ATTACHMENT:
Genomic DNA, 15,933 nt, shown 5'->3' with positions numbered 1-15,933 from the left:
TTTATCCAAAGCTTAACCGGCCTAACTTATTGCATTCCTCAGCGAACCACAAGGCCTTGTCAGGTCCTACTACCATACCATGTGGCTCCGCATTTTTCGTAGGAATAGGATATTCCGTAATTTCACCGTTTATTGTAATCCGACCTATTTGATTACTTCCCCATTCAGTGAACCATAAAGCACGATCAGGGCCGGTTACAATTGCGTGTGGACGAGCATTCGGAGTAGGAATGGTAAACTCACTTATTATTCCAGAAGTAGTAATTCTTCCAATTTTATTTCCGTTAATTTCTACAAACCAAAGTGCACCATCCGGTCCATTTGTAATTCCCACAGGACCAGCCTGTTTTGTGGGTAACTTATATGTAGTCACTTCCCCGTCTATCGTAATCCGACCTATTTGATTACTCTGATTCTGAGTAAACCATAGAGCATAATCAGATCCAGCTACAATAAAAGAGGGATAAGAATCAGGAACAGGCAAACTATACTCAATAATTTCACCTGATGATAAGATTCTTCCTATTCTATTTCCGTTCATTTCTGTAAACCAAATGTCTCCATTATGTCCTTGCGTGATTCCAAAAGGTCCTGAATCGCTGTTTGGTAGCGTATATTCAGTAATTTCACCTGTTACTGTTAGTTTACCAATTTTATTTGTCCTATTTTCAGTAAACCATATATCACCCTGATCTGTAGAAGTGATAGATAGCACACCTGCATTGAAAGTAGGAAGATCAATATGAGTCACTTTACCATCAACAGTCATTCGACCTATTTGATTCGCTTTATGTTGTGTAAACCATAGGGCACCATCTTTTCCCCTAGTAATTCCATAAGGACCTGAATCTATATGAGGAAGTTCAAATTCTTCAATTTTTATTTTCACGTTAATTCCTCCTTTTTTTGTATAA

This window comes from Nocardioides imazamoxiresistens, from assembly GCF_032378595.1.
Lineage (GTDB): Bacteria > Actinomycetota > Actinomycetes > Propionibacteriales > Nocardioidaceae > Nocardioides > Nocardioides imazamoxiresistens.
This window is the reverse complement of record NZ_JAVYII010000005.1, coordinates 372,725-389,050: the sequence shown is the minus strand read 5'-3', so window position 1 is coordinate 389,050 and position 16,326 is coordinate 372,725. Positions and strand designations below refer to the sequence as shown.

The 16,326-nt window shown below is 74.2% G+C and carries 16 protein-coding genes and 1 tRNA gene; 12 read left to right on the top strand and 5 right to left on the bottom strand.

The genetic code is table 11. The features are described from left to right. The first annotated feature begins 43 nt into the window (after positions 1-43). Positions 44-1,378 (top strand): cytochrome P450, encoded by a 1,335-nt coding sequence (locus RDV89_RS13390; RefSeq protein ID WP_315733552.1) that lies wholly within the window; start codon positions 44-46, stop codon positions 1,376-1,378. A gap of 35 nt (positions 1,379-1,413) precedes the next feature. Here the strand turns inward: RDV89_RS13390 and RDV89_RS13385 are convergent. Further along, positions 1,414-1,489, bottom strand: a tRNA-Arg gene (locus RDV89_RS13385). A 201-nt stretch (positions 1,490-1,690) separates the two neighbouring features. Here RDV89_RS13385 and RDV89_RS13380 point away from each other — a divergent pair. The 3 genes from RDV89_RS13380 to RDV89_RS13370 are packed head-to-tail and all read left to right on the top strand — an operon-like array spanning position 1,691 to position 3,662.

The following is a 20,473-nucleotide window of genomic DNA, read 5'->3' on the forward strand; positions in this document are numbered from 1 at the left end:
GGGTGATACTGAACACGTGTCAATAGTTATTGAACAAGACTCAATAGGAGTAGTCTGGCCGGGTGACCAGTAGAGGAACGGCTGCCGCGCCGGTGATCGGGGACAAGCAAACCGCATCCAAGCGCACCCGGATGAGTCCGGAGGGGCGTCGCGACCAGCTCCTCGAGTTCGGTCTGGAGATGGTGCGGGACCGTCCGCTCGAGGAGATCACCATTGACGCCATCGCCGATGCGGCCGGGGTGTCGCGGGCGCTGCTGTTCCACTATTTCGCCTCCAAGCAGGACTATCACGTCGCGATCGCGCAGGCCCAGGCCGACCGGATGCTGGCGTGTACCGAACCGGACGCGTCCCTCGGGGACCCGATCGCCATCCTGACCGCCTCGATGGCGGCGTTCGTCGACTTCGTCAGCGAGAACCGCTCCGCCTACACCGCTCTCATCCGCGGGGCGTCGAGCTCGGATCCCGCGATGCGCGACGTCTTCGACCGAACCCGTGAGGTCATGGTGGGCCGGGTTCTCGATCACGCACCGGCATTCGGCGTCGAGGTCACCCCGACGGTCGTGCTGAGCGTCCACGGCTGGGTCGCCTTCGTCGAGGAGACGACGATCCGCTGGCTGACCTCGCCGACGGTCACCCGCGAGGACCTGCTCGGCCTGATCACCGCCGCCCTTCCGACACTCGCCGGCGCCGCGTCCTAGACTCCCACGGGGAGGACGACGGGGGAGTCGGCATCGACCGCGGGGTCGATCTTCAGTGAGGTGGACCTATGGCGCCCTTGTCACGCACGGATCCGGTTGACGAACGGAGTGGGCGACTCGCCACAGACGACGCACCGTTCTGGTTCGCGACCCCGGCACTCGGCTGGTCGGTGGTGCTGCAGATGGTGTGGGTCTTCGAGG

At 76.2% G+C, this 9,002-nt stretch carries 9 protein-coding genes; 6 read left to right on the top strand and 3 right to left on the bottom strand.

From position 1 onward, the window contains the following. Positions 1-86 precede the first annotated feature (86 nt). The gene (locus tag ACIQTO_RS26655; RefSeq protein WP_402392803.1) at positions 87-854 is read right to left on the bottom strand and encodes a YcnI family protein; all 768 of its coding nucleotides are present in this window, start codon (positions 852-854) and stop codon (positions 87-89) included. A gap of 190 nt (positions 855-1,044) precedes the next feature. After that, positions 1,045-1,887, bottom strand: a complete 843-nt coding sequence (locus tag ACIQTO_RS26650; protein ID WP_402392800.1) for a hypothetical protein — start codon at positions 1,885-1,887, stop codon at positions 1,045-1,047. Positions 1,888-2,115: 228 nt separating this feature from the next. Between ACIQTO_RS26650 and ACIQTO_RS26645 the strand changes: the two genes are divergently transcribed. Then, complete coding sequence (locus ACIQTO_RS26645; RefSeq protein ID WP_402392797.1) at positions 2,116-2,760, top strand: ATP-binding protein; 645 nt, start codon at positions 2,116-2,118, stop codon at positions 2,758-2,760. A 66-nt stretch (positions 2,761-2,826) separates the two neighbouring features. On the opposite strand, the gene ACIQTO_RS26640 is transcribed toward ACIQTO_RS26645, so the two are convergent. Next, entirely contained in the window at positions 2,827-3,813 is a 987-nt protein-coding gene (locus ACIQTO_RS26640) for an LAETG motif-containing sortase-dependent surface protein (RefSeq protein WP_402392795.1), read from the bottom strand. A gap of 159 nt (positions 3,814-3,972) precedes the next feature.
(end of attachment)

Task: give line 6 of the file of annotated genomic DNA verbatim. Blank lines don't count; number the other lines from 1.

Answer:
The 16,326-nt window shown below is 74.2% G+C and carries 16 protein-coding genes and 1 tRNA gene; 12 read left to right on the top strand and 5 right to left on the bottom strand.